Born in France in 1957, Michael Maziere spent a large part of his early years in England. He went to school at the Lycee Francais, London between 1963 and 1974, then spent two years at school in Aix en Provence (a province celebrated in Cezanne's Eye), before attending Trent Polytechnic where he studied Photography, Film and History from 1976 to 1979. He gained a place in the Film and Television department of the Royal College of Art where the influential structural-materialist avant-garde filmmaker Peter Gidal was an important influence, both filmically and theoretically. However, Maziere's early work at Trent, e.g. Clear Cut (1979), already revealed his radical and distinctive camera work of vertiginous rhythm and repetition which he refined at the Royal College.

The film titles of the early 1980's (Untitled (1980), Colour Work (1981), Silent Film (1982) and Skylight (1983)) signal their intense experimentalism, stressing filmic problematics of space, representation and materiality (a la Gidal). During this period, Maziere published 'Practices Against Film' in the London Film Makers Co-op's magazine 'Undercut', whose editorial he shortly joined, finally becoming co-editor in the late 1980's until its recent demise. Maziere's article is a defence of filmmaking as a materialist practice of transformation of labour, materials and signifying discourses. To an extent, Maziere's film stressed intrinsically filmic processes in a formalist manner and, whilst not reverting to abstraction, nevertheless marginalised so-called content. If Maziere was a structuralist filmmaker during this period, his films were quit different to the muted, rough-grained work produced by other the same aesthetic stance. Maziere's work displayed the beautiful, often voluptuous, colour which his later work celebrates even more, plus a photographic quality of sometimes astonishing emphasising image-clarity, detail and sharpness with compositional qualities associated with a painterly disposition. During the 1980's, Maziere was a programmer at the London Film Makers Co-op and film and video editor of the magazine 'Independent Media'. In the past few years, he has been Exhibition and Distribution Manager and is now Director of London Electronic Arts (formerly London Video Access).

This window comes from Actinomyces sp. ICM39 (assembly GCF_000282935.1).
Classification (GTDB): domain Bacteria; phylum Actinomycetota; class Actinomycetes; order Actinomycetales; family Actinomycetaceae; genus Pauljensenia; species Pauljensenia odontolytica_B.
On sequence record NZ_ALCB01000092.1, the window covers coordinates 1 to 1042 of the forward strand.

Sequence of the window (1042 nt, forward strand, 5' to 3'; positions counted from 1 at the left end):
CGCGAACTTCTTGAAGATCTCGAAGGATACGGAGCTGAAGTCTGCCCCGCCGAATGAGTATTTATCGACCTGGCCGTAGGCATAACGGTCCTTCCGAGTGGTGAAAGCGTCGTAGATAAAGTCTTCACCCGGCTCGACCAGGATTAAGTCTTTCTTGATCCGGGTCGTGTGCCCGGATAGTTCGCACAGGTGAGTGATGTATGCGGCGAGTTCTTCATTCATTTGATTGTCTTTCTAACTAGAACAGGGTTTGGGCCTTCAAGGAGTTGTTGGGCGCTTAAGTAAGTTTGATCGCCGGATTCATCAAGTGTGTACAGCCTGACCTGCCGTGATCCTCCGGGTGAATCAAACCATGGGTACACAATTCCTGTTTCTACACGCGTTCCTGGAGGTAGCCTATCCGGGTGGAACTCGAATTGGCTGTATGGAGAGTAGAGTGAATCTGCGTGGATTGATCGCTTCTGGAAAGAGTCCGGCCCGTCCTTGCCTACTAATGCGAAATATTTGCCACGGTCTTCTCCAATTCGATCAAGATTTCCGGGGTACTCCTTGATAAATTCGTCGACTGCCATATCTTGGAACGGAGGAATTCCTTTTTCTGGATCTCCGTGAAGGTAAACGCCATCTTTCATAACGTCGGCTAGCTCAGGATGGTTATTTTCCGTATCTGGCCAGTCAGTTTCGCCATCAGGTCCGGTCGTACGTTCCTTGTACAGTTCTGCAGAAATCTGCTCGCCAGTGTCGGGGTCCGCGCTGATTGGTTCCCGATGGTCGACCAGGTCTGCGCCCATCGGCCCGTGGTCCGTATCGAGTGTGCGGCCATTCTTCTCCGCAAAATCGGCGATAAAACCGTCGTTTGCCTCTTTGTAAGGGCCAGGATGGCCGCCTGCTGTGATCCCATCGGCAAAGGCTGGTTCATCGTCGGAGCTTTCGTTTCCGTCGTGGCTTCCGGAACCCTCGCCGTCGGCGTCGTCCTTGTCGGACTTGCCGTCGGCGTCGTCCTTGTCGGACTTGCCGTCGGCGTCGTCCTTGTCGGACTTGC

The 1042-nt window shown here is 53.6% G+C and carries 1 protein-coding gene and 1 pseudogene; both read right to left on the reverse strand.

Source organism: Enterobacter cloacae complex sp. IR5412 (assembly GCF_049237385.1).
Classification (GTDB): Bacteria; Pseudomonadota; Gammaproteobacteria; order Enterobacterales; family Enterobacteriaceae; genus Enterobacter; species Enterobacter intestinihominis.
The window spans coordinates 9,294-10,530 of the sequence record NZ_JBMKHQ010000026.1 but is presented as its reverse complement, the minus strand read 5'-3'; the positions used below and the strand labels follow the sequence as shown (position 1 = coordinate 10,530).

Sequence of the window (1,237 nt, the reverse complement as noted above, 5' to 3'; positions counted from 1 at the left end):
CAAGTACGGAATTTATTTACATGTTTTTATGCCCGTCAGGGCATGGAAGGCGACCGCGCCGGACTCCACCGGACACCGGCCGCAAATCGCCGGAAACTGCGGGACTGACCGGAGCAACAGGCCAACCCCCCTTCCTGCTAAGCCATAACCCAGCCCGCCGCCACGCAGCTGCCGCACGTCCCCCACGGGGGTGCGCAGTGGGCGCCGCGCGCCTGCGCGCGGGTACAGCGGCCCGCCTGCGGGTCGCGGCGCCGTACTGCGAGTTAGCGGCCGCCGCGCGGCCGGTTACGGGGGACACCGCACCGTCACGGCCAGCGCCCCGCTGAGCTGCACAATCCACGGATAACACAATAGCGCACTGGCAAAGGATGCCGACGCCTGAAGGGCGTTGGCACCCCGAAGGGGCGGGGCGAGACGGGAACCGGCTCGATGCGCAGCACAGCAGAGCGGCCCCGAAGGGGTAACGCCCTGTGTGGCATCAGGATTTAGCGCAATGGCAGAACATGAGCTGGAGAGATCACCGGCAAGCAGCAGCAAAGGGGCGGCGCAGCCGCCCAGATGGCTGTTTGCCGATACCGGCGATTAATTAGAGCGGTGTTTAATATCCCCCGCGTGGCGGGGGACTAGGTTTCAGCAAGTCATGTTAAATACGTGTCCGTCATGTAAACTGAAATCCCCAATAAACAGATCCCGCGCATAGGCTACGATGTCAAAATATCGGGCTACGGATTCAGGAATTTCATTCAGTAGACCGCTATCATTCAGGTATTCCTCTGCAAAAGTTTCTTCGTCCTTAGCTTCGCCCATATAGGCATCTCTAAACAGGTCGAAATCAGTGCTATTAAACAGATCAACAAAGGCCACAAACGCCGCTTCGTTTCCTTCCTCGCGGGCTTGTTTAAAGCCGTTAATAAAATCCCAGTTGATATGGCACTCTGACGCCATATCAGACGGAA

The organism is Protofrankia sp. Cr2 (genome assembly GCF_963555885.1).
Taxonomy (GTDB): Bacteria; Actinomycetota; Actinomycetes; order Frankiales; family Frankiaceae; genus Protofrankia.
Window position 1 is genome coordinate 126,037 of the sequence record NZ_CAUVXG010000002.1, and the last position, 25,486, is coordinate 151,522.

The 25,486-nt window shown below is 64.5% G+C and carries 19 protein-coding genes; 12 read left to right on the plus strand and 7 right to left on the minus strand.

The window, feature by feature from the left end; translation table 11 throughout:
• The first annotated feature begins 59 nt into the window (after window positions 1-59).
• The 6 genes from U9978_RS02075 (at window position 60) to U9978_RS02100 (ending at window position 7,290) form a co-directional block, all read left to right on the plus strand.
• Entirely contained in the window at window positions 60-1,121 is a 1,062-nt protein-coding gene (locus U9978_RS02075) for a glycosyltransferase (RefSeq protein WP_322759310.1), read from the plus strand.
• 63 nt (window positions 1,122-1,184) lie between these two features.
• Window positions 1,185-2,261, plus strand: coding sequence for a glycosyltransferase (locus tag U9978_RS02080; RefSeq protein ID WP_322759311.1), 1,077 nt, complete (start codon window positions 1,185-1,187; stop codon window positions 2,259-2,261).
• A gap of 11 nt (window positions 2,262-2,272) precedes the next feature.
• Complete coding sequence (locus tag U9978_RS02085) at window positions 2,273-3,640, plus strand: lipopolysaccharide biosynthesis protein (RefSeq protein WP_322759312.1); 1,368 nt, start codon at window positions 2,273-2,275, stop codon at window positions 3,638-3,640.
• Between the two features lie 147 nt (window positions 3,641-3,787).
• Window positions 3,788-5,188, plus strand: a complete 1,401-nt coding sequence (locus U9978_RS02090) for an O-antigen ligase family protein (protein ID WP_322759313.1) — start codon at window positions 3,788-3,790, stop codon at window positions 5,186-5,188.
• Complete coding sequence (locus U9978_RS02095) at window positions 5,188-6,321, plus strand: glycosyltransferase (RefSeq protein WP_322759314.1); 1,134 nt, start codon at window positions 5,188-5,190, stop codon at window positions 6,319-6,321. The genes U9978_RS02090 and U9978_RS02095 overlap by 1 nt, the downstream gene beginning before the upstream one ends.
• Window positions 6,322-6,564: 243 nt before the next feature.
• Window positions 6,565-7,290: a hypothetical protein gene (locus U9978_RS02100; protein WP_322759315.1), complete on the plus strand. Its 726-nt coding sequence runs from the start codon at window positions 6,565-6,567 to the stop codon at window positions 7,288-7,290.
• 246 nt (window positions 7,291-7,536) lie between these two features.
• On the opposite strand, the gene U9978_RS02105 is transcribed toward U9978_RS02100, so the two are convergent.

American domination of the avant-garde film tradition in the post-war period has meant, among other things, that the Mediterranean has rarely been a mis-en-scene, let alone a subject-matter for experimental film. It is Michael Maziere's most recent and most mature films which have provided a substantial body of work in which the warm, light-bathed Mediterranean climate (as opposed to the cold barbarism of the Northern Europe) so loved by Ruskin, Turner and Stokes, suffuses, not only imagistically but also in its aesthetic stance. Maziere belongs to this tradition. Openly distancing himself from "anglo saxon puritanism", Maziere now believes his work, "stems from a mediterranean aesthetic." Importantly and interestingly, for him, the Mediterranean invokes an aesthetic whilst the anglo-saxon tradition represents a moral stance. The disparity of terms highlights what is oblique here and that is Maziere's rejection also of the political orientation (in its widest sense) of much British avant-garde film in favour of a visual poetics unencumbered by an anxiety for transparency of meaning inevitable in political art of any hue, even where semantic ambiguity is the aim.

In the The Bathers series, Cezanne's Eye I and II and The Red Sea, Maziere has gradually moved towards a poetic and imagistic aesthetic which allows for content, if not narrative, in any full-bodied sense. Music is an intrinsic part of Cezanne's Eye II, transforming the original formalistic and beautiful silent version into a moody portrayal less of what Cezanne saw and more how we are to understand what he saw in terms of mood, feelings and atmosphere. In The Red Sea, there is an exploration of memory, history and a muted sexuality through images of newspaper titles, found-footage and home-movies which marks a distinct shift in direction. What was obliquely suggested in the Bathers Series - figures in the water, voices on a beach, a radio overheard - is fleshed out with all the brilliant resources of colour, light, camera movement and editing which Maziere has developed over a decade and more. The sheer beauty of the colour, light and texture of the photographic image situates films like Swimmer and Cezanne's Eye outside the rough-edged aesthetic British tradition now valiantly sustained by such artists as Nicky Hamlyn and Nick Collins. Maziere's achievement is exceptional in his integrity as an artist wedded to an aesthetic of enormous power, beauty and subtlety.

Michael O'Pray
Beaubourg Film Catalogue
Museum of Modern Art



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